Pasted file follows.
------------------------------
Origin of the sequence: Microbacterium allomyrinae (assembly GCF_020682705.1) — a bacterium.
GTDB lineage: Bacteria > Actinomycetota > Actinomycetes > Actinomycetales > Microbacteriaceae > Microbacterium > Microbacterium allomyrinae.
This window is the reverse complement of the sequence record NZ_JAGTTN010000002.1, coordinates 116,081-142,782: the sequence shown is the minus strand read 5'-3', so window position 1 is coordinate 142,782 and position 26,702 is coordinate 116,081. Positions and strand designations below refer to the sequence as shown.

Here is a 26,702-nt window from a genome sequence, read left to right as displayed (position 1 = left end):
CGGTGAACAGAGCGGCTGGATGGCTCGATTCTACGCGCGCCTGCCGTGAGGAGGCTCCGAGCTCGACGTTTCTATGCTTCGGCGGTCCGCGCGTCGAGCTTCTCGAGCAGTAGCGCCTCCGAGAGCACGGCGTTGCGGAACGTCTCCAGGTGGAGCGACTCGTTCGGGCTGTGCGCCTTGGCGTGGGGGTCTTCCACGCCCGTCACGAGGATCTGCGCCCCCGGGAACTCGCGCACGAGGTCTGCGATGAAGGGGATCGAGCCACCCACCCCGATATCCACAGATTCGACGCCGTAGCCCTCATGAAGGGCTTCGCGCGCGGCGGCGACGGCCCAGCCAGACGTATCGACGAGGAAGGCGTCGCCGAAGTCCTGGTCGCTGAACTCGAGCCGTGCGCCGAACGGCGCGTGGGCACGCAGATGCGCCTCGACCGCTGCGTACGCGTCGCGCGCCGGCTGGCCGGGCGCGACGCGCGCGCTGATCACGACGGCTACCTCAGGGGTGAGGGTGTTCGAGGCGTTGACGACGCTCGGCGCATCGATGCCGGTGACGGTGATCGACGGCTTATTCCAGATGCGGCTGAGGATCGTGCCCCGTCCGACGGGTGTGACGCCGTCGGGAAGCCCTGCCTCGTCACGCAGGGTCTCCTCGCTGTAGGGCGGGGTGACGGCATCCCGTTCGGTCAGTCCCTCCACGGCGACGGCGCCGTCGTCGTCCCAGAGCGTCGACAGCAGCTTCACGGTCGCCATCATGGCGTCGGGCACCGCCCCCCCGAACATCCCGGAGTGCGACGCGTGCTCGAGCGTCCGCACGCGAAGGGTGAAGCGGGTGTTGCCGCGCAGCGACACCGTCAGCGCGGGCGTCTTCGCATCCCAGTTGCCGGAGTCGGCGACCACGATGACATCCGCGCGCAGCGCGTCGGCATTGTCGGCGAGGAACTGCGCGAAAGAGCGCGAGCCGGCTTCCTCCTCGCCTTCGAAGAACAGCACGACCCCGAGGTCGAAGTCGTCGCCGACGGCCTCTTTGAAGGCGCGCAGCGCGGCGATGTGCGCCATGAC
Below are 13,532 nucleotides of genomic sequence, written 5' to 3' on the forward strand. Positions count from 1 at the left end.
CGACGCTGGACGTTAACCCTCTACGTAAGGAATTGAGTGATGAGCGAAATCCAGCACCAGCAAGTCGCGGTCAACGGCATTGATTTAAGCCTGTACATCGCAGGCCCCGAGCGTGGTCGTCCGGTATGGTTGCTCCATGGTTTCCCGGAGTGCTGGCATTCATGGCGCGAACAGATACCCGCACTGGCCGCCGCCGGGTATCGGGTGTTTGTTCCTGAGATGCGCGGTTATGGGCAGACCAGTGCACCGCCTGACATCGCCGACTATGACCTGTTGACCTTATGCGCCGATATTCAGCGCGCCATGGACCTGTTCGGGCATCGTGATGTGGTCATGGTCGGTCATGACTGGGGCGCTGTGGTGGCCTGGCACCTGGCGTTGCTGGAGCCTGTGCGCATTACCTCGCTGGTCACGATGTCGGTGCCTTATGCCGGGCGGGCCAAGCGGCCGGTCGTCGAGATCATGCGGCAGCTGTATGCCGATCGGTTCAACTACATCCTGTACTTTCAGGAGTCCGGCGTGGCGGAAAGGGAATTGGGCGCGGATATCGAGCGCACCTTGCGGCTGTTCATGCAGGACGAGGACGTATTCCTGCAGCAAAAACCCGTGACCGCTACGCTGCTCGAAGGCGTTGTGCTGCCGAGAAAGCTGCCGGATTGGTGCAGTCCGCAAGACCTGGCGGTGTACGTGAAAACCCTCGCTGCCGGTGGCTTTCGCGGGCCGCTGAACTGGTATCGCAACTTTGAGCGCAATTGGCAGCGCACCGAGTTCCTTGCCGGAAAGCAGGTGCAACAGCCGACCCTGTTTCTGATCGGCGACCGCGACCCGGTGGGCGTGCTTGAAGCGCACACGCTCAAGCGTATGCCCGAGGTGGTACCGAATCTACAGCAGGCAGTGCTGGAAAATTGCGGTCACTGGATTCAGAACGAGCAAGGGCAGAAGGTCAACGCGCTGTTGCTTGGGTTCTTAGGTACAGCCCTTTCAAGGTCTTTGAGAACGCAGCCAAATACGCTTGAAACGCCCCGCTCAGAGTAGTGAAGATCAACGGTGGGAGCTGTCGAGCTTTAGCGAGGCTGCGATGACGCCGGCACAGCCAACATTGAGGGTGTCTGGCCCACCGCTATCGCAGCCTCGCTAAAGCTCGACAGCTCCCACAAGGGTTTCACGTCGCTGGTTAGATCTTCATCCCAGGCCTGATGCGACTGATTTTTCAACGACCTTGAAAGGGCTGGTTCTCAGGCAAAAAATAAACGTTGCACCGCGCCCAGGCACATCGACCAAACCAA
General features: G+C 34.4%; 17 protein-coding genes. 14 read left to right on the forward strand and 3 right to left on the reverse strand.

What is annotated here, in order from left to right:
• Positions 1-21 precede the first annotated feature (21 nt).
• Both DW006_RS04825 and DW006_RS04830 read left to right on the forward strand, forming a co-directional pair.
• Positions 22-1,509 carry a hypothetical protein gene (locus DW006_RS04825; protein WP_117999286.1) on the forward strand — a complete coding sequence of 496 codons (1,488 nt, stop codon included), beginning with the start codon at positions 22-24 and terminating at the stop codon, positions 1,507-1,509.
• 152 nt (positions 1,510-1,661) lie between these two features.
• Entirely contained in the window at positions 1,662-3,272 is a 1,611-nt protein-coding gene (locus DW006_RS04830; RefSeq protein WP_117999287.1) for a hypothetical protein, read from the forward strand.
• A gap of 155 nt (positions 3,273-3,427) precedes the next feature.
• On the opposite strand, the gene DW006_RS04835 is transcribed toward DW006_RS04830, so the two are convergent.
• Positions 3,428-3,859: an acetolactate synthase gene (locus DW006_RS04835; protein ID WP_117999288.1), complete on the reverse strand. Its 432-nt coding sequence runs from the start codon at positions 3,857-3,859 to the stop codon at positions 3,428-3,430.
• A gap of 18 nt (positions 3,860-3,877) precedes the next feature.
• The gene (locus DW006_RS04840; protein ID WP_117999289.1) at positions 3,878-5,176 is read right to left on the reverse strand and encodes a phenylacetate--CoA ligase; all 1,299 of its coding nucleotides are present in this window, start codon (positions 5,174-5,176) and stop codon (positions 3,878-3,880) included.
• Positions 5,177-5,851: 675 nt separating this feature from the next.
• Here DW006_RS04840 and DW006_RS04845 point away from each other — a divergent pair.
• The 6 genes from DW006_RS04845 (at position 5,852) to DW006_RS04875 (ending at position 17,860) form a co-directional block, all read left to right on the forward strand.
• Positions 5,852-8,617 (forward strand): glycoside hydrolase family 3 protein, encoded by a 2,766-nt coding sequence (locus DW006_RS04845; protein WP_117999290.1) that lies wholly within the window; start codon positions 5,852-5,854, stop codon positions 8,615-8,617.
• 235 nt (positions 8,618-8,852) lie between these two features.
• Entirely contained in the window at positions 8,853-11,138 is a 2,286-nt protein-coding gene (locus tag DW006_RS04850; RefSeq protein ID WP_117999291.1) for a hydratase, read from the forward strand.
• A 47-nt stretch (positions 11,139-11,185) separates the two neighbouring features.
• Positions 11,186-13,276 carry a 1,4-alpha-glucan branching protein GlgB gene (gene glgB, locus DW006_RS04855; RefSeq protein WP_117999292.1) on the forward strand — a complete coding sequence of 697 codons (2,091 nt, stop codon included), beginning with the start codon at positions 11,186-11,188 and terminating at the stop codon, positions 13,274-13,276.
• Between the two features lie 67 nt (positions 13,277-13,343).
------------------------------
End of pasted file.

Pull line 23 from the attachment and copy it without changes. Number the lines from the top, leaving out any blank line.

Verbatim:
• Positions 5,852-8,617 (forward strand): glycoside hydrolase family 3 protein, encoded by a 2,766-nt coding sequence (locus DW006_RS04845; protein WP_117999290.1) that lies wholly within the window; start codon positions 5,852-5,854, stop codon positions 8,615-8,617.